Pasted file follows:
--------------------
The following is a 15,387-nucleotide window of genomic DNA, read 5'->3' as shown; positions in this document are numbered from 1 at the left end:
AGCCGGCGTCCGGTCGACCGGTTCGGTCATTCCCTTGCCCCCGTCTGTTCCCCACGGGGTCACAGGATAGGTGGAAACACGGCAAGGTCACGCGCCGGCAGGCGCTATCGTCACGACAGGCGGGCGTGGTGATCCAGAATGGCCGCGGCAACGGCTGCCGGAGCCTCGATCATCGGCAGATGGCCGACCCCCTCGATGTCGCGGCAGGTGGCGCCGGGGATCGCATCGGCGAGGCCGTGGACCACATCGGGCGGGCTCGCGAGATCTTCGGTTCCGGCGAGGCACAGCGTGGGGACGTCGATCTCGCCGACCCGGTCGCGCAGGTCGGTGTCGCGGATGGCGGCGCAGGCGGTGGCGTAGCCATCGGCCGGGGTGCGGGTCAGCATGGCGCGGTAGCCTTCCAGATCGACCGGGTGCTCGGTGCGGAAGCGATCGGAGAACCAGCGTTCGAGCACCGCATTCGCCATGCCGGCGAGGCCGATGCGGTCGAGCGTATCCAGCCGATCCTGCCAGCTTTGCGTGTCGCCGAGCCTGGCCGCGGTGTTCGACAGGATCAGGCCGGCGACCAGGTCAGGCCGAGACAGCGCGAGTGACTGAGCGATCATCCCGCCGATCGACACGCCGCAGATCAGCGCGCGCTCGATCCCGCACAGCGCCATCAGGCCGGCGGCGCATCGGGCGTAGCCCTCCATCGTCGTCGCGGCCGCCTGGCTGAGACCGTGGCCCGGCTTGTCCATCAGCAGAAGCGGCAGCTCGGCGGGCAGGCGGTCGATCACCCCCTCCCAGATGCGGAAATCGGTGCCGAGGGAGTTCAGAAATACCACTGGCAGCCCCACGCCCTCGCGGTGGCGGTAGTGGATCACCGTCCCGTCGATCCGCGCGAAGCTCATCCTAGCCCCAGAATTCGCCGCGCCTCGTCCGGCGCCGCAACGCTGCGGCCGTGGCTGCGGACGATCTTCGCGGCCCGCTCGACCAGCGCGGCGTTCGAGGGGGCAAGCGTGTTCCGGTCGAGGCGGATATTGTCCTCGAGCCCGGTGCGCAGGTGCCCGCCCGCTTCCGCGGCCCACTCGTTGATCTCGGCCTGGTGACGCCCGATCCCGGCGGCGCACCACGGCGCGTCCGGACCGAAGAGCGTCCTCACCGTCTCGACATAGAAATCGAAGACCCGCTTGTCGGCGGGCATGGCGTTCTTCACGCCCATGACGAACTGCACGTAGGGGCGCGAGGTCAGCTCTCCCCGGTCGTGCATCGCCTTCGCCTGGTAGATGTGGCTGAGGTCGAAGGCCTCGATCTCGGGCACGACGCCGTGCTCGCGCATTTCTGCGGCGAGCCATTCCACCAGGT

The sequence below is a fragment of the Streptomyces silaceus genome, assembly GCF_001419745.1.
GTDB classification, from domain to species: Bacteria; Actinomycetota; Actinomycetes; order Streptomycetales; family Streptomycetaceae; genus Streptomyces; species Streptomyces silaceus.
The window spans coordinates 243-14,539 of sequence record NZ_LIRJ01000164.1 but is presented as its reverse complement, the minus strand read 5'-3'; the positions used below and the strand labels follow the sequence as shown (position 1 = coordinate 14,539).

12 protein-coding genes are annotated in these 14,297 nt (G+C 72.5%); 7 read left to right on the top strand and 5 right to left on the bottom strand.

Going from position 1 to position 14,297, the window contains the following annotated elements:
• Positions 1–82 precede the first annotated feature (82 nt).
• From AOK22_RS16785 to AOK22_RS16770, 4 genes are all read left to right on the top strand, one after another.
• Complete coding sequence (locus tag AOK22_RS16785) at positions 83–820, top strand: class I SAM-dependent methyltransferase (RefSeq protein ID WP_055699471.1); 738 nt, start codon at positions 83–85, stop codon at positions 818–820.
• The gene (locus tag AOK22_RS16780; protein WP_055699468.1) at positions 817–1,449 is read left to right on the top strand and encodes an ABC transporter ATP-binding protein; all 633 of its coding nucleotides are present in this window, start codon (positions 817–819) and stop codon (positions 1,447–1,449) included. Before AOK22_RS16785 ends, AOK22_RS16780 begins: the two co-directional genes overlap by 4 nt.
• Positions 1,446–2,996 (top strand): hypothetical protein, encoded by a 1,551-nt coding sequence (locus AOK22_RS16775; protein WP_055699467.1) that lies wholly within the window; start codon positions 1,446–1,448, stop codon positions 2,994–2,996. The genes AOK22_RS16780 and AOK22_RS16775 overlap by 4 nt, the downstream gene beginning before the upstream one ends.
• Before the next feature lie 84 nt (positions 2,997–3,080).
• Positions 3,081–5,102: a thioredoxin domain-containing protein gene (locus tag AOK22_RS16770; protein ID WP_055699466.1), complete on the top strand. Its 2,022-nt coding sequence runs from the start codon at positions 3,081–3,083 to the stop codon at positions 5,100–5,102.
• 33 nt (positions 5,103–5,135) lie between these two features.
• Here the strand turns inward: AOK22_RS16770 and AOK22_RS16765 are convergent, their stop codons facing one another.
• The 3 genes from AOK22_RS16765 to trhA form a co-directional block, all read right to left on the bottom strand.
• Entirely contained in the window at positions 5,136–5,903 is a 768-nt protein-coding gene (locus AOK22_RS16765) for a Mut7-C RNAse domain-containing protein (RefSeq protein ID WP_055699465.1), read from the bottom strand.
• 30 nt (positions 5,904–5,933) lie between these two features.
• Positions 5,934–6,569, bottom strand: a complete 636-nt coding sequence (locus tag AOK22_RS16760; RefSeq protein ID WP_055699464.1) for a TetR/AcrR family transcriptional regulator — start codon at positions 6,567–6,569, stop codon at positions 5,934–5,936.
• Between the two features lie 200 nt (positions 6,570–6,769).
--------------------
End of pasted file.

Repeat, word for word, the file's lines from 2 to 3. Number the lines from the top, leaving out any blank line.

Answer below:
AGCCGGCGTCCGGTCGACCGGTTCGGTCATTCCCTTGCCCCCGTCTGTTCCCCACGGGGTCACAGGATAGGTGGAAACACGGCAAGGTCACGCGCCGGCAGGCGCTATCGTCACGACAGGCGGGCGTGGTGATCCAGAATGGCCGCGGCAACGGCTGCCGGAGCCTCGATCATCGGCAGATGGCCGACCCCCTCGATGTCGCGGCAGGTGGCGCCGGGGATCGCATCGGCGAGGCCGTGGACCACATCGGGCGGGCTCGCGAGATCTTCGGTTCCGGCGAGGCACAGCGTGGGGACGTCGATCTCGCCGACCCGGTCGCGCAGGTCGGTGTCGCGGATGGCGGCGCAGGCGGTGGCGTAGCCATCGGCCGGGGTGCGGGTCAGCATGGCGCGGTAGCCTTCCAGATCGACCGGGTGCTCGGTGCGGAAGCGATCGGAGAACCAGCGTTCGAGCACCGCATTCGCCATGCCGGCGAGGCCGATGCGGTCGAGCGTATCCAGCCGATCCTGCCAGCTTTGCGTGTCGCCGAGCCTGGCCGCGGTGTTCGACAGGATCAGGCCGGCGACCAGGTCAGGCCGAGACAGCGCGAGTGACTGAGCGATCATCCCGCCGATCGACACGCCGCAGATCAGCGCGCGCTCGATCCCGCACAGCGCCATCAGGCCGGCGGCGCATCGGGCGTAGCCCTCCATCGTCGTCGCGGCCGCCTGGCTGAGACCGTGGCCCGGCTTGTCCATCAGCAGAAGCGGCAGCTCGGCGGGCAGGCGGTCGATCACCCCCTCCCAGATGCGGAAATCGGTGCCGAGGGAGTTCAGAAATACCACTGGCAGCCCCACGCCCTCGCGGTGGCGGTAGTGGATCACCGTCCCGTCGATCCGCGCGAAGCTCATCCTAGCCCCAGAATTCGCCGCGCCTCGTCCGGCGCCGCAACGCTGCGGCCGTGGCTGCGGACGATCTTCGCGGCCCGCTCGACCAGCGCGGCGTTCGAGGGGGCAAGCGTGTTCCGGTCGAGGCGGATATTGTCCTCGAGCCCGGTGCGCAGGTGCCCGCCCGCTTCCGCGGCCCACTCGTTGATCTCGGCCTGGTGACGCCCGATCCCGGCGGCGCACCACGGCGCGTCCGGACCGAAGAGCGTCCTCACCGTCTCGACATAGAAATCGAAGACCCGCTTGTCGGCGGGCATGGCGTTCTTCACGCCCATGACGAACTGCACGTAGGGGCGCGAGGTCAGCTCTCCCCGGTCGTGCATCGCCTTCGCCTGGTAGATGTGGCTGAGGTCGAAGGCCTCGATCTCGGGCACGACGCCGTGCTCGCGCATTTCTGCGGCGAGCCATTCCACCAGGT

The sequence below is a fragment of the Streptomyces silaceus genome, assembly GCF_001419745.1.